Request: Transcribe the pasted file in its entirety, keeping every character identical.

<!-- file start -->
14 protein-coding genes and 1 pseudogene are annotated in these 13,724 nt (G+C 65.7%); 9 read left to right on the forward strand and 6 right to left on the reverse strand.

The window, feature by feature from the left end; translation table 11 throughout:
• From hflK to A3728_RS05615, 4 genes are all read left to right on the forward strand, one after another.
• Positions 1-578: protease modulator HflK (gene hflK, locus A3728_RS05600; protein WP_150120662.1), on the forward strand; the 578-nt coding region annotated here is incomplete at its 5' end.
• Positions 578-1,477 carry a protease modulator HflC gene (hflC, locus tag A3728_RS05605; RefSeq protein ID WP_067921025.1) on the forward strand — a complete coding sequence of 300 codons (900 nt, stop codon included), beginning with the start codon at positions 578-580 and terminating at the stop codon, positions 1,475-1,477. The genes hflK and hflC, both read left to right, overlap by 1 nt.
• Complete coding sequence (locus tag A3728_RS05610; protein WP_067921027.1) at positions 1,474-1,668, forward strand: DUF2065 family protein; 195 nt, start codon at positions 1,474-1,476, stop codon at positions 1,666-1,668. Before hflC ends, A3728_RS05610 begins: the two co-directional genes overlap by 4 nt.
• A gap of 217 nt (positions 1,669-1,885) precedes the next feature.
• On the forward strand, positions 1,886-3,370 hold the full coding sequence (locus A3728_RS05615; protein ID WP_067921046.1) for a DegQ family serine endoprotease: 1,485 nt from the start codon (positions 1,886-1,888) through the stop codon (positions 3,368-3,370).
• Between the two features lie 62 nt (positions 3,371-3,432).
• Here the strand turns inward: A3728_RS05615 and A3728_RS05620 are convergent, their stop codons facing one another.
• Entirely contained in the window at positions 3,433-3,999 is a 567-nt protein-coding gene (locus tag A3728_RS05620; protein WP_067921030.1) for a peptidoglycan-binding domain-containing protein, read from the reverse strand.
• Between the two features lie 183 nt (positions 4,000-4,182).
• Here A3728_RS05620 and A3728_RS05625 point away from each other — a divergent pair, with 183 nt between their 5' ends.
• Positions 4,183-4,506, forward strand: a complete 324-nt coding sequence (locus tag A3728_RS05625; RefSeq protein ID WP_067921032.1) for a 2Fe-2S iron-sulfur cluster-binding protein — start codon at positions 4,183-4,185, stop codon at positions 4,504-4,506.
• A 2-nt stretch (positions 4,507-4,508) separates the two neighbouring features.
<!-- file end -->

14 protein-coding genes and 1 pseudogene are annotated in these 13,724 nt (G+C 65.7%); 9 read left to right on the forward strand and 6 right to left on the reverse strand.

The window, feature by feature from the left end; translation table 11 throughout:
• From hflK to A3728_RS05615, 4 genes are all read left to right on the forward strand, one after another.
• Positions 1-578: protease modulator HflK (gene hflK, locus A3728_RS05600; protein WP_150120662.1), on the forward strand; the 578-nt coding region annotated here is incomplete at its 5' end.
• Positions 578-1,477 carry a protease modulator HflC gene (hflC, locus tag A3728_RS05605; RefSeq protein ID WP_067921025.1) on the forward strand — a complete coding sequence of 300 codons (900 nt, stop codon included), beginning with the start codon at positions 578-580 and terminating at the stop codon, positions 1,475-1,477. The genes hflK and hflC, both read left to right, overlap by 1 nt.
• Complete coding sequence (locus tag A3728_RS05610; protein WP_067921027.1) at positions 1,474-1,668, forward strand: DUF2065 family protein; 195 nt, start codon at positions 1,474-1,476, stop codon at positions 1,666-1,668. Before hflC ends, A3728_RS05610 begins: the two co-directional genes overlap by 4 nt.
• A gap of 217 nt (positions 1,669-1,885) precedes the next feature.
• On the forward strand, positions 1,886-3,370 hold the full coding sequence (locus A3728_RS05615; protein ID WP_067921046.1) for a DegQ family serine endoprotease: 1,485 nt from the start codon (positions 1,886-1,888) through the stop codon (positions 3,368-3,370).
• Between the two features lie 62 nt (positions 3,371-3,432).
• Here the strand turns inward: A3728_RS05615 and A3728_RS05620 are convergent, their stop codons facing one another.
• Entirely contained in the window at positions 3,433-3,999 is a 567-nt protein-coding gene (locus tag A3728_RS05620; protein WP_067921030.1) for a peptidoglycan-binding domain-containing protein, read from the reverse strand.
• Between the two features lie 183 nt (positions 4,000-4,182).
• Here A3728_RS05620 and A3728_RS05625 point away from each other — a divergent pair, with 183 nt between their 5' ends.
• Positions 4,183-4,506, forward strand: a complete 324-nt coding sequence (locus tag A3728_RS05625; RefSeq protein ID WP_067921032.1) for a 2Fe-2S iron-sulfur cluster-binding protein — start codon at positions 4,183-4,185, stop codon at positions 4,504-4,506.
• A 2-nt stretch (positions 4,507-4,508) separates the two neighbouring features.